Summers and Winters and Springs made of Fall,
The world keeps on turning and I forget them all.
 
Quiet and quick, I walk alone.
Who knew the cold could marry my bones?
Mud in the gutters, shadow and flame
When will I ever see my home again?
Never, oh never see my home again.
Never, oh never see my home again.
sitar

The Riddle Box – Music

“You know a lot of things. I say it, so you can hear it. It is very important that we all know this about you, yes?  You know a lot of things. Things and springs and wheels and the click-clack of numbers falling in a row. But music?” Geranium tapped a staccato beat, two fingers on the pulse of his wrist. “It cannot be known. You can’t contain it, you can’t weigh it, you can’t put it safe on a shelf or bury it down in a hole. There is a reason that the Songs of the Lost still haunt us, that the simple melody in children’s games hum and burn in our temples as we clutch the pension-staff and stumble our way towards the grave. There is a reason that I walk penniless and proud down dark roads, with only my guitar as companion, as every true Bard of Gate City must.”

“What does –“

“Quiet now,” the bard raised two fingers to his lips. “Listen and remember. It binds as it breaks, it slips up the tallest castle walls and shivers its way into the darkest of hearts. It burns as bright as the sun, warm as an oven while I stand on the stage. I sing and every eye is mine and every heart is mine and every secret unfolds and the music drinks tears and shines and shines and shines. One song, the right song, one song for every heart. Even if they’ve never heard it, even if the song hasn’t been written yet, there it is, quarter notes and red blood on the parchment. And when the wind is at my back, I can see it. I can hear it.”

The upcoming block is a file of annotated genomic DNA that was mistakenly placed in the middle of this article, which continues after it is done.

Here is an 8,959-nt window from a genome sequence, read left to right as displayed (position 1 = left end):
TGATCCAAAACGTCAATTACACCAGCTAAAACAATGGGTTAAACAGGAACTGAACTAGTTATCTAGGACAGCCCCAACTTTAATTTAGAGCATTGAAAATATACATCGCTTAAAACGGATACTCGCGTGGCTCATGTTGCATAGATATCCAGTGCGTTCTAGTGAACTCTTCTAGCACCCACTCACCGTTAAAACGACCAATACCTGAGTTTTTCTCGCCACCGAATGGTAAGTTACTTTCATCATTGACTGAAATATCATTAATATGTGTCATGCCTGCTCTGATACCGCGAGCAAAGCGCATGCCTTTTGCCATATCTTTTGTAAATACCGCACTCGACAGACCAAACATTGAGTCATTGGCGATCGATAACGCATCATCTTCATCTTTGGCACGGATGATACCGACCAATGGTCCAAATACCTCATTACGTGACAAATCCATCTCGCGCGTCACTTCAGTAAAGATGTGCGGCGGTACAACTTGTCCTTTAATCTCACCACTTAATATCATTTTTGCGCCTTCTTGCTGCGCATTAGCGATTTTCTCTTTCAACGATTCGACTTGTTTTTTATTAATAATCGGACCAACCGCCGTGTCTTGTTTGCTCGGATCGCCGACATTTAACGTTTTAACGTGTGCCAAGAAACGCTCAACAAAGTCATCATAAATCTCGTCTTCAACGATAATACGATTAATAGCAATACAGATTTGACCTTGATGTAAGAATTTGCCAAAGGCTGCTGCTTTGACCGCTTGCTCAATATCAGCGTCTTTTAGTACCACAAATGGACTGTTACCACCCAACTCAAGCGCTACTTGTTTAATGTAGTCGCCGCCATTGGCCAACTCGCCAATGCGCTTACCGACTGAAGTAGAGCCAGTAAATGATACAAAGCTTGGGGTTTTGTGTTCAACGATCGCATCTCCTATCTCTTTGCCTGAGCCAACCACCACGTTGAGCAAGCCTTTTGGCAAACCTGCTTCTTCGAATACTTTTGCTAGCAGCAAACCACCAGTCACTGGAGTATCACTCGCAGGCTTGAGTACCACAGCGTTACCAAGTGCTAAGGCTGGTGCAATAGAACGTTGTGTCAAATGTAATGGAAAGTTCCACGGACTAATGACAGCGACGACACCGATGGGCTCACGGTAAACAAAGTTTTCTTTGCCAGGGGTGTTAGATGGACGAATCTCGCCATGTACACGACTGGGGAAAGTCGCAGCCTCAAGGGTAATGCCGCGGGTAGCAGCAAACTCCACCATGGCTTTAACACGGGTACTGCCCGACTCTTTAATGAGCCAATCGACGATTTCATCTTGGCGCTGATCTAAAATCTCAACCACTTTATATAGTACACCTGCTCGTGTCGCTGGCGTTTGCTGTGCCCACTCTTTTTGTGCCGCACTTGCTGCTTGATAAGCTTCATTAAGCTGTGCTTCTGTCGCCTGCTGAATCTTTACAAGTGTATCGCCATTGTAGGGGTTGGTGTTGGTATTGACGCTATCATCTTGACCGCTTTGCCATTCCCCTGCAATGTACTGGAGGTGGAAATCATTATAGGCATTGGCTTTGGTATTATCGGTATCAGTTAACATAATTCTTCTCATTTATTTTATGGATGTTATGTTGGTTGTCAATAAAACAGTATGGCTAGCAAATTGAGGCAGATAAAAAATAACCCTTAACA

The bard’s eyes shut tight.

“And if I can sing your song, I can break your heart.”

Rime interrupted sourly, “Ridiculous.”

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‘Gamer’ Has Never Been Enough

I’ve never liked the term ‘gamer’. It’s reductive and bland, all too obvious. A ‘gamer’- one who games, or plays games. Such a strange banner to throw up over our heads. I play most types – video, tabletop, mind, board, social, classic, etc, etc. etc. — but I’ve never been able to bend a proper term into shape for that identity. ‘Player’ sounds weird – and a little 90’s BET. ‘Gamester’ is lame and acronyms make the world yawn. But at the end of the day, it wasn’t that important of a question. Everyone plays games – all humans, everywhere, forever. There’s no need to draw a circle, no tribal totem to shake. 

But now this #gamergate nonsense.

These sweaty children smearing their foreheads with war paint and screaming across the digital savannah. Hatred and fear disguised as a righteous fury. They wrap their fingers around that empty little word ‘gamer’ and wield it like a cudgel.

You are using a meaningless word, which is appropriate for your drivel. Let me tell you a thing, let me whisper you one of the secrets of the clan you claim to represent.

‘Gamer’ is not enough. It is not enough name for who and what we are. We need more – more names. Mario. The Grey Warden. Dragonborn. Malrock the Magnificent. Lara Croft. Dogfish. Nathan Drake. Commander Shepherd. More names are needed, more ways to see the world. Terra. Samus Aran. Luigi. Wander. Sommerset the Stray-Dog,  Pac-Man. More names, groups, armies, comrades, unions. The Alliance. The Horde. Blue Team. The Lodestar Crew. The Turks. The Jedi Academy.

We are the dreamers, the walkers in strange lands. We are the people of Many Names, of Many Eyes, of Endless Lives. We are the point in the dark, the moving hand, the twist of the brain that learns and remembers. We learn, we grow, we return again and again.